Joseph,

    It’s called Blacks in the Scriptures and you can go to the site of the same name to view clips and get more information.

    Thank you for your comment. Due to some unfortunate comments in my ward last year (see earlier posts on Mormons talk), I emailed Margaret Young and Darius Grey. He gave me the PowerPoint presentation he gave at BYU (unfortunately he won’t let me pass it around. I’m not sure why, copyright or something). I made notes while watching it and listening to his presentation on mormonstories John Dehlin’s podcast. I made copies of my notes and handed them out to people that had questions. Unfortunately, I lost the ecopy and now I have to go back and take notes again. Anyway I think the video you referenced is basically the same presentation with additions. I really admire Darius and what he is doing. It appears that he has permission from the Church to do it as long as he doesn’t say they were wrong or call any leaders racists. I heard him say that an unnamed “general authority” told him it would be okay for him to say that the Lord “allowed the ban to happen”. This is as close as anyone has been able to get to saying the Church was wrong.

    Josephine,

    In my experience I have found it is best to not share the uncomfortable history unless an active member asks for your opinion. Usually, it is just going to cause problems and they won’t believe you anyway.

    I have had the same experience. It has to come up in the conversation, sparked by a question they ask you.

    …my dad is always talking about the rediculous teachings of other churches and their history…

    I think this would be an appropriate time to share what you know in a respectful way. I was taught once as a child that the other Christian churches all have break off groups because they are not true and people are looking for truth. Well as many know there were hundreds of groups that broke off of the LDS Church and many are still around today. So I was being taught something that wasn’t true and made other religions look bad when in reality ours was no better.

    If something is said that is wrong those of us that know have the responsibility to speak up even if it is uncomfortable. I will never sit silent in a lesson again and listen to someone try to justify the priesthood ban with the many excuses common among members today. Of course you have to be as respectful as possible. If I was to call BY racist in Sunday School I doubt that would go over very well, no one would take my words seriously. Instead I would point out that Mormon history itself disputes that the ban was from God and that all excuses were made up to make people feel better about prophet being human.

    It is amazing to me how someone will try to justify something no matter how crazy their explanations are.

    It is true. I have seen this myself. We do some amazing things mentally when we don’t want to face the truth. We hold our leaders to a different standard than others, sometimes giving them a pass because we assume that God must have told them to do it and we lay members just don’t understand. It’s hard to think that they could make such mistakes and still be prophets.

    If you appear ’saddened and confused” they more likely will.

    Yes, this is the approach I use most, but it’s not an act, I really am saddened and confused by it all. It still bothers me as I think it should any thoughtful LDS member.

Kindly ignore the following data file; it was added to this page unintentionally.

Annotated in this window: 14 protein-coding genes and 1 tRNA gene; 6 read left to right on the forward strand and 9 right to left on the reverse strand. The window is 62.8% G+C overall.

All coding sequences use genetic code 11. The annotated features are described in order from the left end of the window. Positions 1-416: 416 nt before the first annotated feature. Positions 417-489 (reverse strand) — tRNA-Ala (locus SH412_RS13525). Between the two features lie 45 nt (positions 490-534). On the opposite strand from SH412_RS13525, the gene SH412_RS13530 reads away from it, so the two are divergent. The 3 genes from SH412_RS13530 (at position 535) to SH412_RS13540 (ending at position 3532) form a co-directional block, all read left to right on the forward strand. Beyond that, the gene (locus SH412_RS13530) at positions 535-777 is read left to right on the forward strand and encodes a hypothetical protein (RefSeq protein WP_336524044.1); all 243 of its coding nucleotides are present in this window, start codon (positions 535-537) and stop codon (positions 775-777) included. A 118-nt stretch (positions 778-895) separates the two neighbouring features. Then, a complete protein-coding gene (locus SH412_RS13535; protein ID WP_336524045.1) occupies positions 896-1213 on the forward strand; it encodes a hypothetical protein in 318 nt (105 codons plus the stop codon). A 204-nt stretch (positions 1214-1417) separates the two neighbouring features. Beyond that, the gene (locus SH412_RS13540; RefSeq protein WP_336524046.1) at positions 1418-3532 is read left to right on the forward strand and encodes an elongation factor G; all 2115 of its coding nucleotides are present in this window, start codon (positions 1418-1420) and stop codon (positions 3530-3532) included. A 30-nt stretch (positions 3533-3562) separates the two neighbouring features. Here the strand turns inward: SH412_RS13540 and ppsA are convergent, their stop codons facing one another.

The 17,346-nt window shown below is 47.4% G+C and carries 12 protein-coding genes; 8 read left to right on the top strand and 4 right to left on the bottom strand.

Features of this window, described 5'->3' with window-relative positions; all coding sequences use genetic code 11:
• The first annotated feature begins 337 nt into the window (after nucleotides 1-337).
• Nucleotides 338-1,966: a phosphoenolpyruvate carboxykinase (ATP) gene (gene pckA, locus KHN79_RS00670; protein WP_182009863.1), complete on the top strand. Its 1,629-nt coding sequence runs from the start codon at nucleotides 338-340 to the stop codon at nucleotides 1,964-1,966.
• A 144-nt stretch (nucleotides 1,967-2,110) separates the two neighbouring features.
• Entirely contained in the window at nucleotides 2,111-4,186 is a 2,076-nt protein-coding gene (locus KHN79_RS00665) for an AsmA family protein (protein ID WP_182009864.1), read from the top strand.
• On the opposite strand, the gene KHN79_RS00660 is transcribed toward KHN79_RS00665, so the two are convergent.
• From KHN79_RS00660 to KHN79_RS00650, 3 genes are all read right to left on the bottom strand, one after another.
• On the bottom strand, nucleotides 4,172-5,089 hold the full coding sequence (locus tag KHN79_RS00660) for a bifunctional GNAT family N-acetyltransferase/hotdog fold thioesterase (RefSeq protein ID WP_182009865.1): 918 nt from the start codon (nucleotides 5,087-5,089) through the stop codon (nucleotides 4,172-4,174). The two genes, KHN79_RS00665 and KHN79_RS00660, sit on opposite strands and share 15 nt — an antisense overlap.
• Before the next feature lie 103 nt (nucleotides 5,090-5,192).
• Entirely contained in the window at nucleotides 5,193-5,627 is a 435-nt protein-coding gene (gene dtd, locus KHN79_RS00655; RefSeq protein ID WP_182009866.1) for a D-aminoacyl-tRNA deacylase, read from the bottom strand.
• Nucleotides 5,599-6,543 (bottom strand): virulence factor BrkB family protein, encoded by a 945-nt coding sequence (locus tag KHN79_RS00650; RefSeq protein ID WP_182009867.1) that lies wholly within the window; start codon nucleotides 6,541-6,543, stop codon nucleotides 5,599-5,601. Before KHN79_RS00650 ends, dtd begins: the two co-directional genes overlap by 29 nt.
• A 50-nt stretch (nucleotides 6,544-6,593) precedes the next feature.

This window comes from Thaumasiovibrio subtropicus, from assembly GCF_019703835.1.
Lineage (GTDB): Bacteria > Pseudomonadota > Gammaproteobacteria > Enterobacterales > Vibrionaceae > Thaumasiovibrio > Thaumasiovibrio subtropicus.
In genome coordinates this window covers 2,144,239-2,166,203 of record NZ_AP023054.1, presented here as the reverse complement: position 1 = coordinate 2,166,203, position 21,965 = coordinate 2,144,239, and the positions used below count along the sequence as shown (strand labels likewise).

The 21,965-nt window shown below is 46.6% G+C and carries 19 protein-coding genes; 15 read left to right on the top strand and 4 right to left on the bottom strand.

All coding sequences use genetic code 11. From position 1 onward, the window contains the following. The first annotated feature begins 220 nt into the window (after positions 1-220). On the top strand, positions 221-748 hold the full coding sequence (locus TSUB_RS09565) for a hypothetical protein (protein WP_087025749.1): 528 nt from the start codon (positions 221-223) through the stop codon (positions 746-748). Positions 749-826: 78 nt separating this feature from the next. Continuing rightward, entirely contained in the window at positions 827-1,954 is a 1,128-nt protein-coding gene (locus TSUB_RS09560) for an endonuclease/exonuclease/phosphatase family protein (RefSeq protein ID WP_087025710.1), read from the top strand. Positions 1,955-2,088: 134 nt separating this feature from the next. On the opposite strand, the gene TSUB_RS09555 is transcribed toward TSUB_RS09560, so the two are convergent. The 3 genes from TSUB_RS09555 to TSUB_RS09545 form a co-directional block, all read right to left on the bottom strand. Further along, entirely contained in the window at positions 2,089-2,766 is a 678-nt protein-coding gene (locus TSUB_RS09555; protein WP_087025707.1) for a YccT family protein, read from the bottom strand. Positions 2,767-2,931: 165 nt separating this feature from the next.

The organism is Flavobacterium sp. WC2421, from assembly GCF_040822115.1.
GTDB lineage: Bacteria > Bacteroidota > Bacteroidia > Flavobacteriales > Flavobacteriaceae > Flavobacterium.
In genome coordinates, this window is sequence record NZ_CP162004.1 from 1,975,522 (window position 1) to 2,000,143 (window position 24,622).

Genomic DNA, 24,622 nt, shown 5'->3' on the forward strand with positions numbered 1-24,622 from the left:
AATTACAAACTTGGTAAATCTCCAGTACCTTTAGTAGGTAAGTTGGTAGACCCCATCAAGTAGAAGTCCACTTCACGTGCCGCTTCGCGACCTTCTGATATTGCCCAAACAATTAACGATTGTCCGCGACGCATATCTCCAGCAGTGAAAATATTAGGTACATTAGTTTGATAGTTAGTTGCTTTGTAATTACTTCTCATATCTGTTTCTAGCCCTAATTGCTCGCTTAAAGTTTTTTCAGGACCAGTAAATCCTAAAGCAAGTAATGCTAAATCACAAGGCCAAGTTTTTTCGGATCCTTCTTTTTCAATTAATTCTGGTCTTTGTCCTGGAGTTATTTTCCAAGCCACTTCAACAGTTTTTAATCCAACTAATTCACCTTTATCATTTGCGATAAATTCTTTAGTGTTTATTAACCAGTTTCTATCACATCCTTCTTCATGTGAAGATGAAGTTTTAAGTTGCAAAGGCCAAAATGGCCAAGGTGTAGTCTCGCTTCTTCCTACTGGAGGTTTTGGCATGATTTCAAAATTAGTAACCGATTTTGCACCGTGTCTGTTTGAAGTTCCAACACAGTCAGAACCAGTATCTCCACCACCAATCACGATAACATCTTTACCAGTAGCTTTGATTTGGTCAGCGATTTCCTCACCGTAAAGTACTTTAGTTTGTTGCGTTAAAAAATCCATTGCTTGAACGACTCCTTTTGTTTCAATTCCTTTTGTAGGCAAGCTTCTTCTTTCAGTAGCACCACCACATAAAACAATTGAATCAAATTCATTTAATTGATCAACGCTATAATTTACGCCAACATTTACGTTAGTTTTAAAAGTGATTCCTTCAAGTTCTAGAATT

NM,

    Although I subscribe to the gently-gently approach, I am very drawn to Jesus’ method when he came up against people who tried to trip him up.

    If we could only read peoples’ minds like Jesus could I would say that a more harsh approach would sometimes we warranted. Unfortunately, I see way too many “Christians” that used Jesus’ few harsh moments to justify a policy of lashing out at others (I’ve seen this personally and its very ugly). Jesus knew when to “lay it down” and when to gently teach. I fear that we unperfected people have a much harder time drawing that line. I’m with you though, at times I want to be straight forward, but I think it’s probably the wiser choice to be more reserved.

  10. Anytime the blacks and priesthood thing is brought up, I always like to bring up the fact that Joseph Smith also gave the priesthood to women, which Brigham Young also took away, so why have we overcome the Brigham Young racism and not the sexism?

  11. Zelph,

    Thanks for bring that up. I’m not very informed about the topic, though I’ve heard a little about it from time to time. Perhaps you can provide some good references for all to check out. Thanks.

  12. Jay,

    I think the only categorical thing I can say is that most of the time it will be a waste of time, so don’t bother unless you think there is some really big overarching need to share, over and beyond “well they should know the truth.”

    The bottom line is that most people have an enormous investment in preserving their vision of what the church is. After all they have given up 10% of their money and a huge chunk of time because of what the church means to them. There is a tremendous psychological need to preserve that meaning, almost at all costs. Almost everything about the darker sides of church history and doctrine if taken at face value will severely impact what the church means to them. Because of that they will deploy a bewildering array of defense mechanisms against what you are saying. The bottom line is that what you are saying will likely have zero impact after the defense mechanisms have been employed.

    By the way, I think this is why most church members can’t be bothered to do any sort of research into church history or doctrine. Not knowing anything is the best defense possible for most people.